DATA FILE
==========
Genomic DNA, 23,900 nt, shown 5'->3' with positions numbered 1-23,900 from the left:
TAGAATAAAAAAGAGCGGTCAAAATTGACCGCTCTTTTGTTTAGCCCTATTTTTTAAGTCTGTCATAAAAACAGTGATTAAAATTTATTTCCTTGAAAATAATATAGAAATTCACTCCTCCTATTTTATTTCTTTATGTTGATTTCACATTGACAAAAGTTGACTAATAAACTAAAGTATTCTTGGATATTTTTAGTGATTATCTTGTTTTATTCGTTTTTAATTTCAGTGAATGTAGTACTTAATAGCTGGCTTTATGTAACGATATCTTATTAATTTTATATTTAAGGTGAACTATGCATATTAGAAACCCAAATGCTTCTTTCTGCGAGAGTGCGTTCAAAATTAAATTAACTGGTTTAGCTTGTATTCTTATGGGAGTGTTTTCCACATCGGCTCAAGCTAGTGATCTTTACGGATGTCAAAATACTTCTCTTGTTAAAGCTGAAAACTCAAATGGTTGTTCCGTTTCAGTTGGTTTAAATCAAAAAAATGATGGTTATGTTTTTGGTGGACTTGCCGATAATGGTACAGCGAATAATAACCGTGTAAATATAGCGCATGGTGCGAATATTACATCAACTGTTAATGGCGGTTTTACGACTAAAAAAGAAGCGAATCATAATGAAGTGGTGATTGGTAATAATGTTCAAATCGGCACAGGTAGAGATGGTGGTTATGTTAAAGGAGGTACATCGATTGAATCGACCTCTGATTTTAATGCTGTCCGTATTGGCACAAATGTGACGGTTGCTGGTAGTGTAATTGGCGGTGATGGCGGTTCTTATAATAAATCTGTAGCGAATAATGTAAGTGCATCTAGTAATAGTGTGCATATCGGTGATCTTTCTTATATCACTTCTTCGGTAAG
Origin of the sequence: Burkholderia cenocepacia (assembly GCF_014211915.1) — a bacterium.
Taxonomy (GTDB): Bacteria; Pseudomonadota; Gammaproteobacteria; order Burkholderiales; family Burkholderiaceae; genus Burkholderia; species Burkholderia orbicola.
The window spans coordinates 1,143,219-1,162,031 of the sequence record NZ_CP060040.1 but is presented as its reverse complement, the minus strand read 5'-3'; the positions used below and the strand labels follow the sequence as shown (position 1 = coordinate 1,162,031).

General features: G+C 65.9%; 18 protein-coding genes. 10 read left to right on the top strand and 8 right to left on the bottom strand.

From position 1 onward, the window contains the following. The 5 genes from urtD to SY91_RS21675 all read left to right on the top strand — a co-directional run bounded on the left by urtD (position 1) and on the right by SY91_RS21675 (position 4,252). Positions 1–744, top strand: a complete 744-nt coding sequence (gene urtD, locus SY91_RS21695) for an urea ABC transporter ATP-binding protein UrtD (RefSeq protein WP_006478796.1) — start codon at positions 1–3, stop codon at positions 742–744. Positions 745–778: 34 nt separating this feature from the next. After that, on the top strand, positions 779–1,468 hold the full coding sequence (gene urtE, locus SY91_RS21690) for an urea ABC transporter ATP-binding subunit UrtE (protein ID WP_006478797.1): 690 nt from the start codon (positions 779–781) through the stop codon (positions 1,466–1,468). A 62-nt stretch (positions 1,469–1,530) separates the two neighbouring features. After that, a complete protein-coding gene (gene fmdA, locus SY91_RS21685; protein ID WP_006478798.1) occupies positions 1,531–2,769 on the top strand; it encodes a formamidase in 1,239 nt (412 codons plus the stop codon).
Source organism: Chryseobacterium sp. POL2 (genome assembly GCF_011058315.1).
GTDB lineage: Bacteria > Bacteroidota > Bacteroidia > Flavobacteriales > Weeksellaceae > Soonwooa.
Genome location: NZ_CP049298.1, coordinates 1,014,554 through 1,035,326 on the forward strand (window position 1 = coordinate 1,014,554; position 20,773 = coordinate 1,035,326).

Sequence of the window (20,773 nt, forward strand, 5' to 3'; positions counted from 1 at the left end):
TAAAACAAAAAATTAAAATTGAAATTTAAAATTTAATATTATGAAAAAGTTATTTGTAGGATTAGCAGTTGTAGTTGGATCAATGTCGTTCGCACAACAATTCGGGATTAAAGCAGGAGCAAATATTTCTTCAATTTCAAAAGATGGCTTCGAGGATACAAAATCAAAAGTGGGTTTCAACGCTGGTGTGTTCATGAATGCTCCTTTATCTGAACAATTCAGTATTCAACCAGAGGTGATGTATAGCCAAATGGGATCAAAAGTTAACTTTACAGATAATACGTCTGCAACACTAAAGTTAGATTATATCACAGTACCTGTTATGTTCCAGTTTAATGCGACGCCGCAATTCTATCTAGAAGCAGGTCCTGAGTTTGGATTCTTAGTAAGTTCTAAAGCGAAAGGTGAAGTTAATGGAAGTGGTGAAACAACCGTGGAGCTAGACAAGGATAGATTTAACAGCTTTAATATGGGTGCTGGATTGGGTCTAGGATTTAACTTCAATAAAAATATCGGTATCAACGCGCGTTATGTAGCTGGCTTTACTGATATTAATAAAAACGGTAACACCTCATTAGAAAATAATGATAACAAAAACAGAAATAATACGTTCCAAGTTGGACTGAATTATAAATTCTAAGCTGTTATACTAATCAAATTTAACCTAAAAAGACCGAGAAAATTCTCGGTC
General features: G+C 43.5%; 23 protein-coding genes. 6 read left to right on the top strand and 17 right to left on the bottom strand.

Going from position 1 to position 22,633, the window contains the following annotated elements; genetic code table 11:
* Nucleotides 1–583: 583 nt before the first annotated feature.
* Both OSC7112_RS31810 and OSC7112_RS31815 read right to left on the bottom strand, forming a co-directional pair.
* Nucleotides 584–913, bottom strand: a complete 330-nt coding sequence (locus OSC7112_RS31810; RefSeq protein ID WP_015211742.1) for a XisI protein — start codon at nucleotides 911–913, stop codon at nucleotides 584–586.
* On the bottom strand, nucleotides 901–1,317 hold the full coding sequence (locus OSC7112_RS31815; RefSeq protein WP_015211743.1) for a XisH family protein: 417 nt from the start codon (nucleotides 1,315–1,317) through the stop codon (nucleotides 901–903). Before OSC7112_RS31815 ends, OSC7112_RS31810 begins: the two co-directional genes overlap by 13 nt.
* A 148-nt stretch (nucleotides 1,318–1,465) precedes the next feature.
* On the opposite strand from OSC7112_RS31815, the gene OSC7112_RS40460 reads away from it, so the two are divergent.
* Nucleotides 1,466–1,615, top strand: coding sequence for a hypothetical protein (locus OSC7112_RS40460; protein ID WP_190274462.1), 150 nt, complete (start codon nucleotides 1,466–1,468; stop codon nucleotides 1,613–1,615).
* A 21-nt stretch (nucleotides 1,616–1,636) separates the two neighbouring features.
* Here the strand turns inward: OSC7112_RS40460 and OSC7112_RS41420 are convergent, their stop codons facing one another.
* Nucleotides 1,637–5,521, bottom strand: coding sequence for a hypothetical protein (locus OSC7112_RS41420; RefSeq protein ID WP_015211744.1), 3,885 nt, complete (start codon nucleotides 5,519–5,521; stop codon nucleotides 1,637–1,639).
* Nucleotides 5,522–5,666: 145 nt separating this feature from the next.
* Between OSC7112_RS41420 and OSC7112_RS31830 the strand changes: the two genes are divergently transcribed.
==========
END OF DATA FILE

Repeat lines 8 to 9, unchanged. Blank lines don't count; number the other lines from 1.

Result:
Source organism: Chryseobacterium sp. POL2 (genome assembly GCF_011058315.1).
GTDB lineage: Bacteria > Bacteroidota > Bacteroidia > Flavobacteriales > Weeksellaceae > Soonwooa.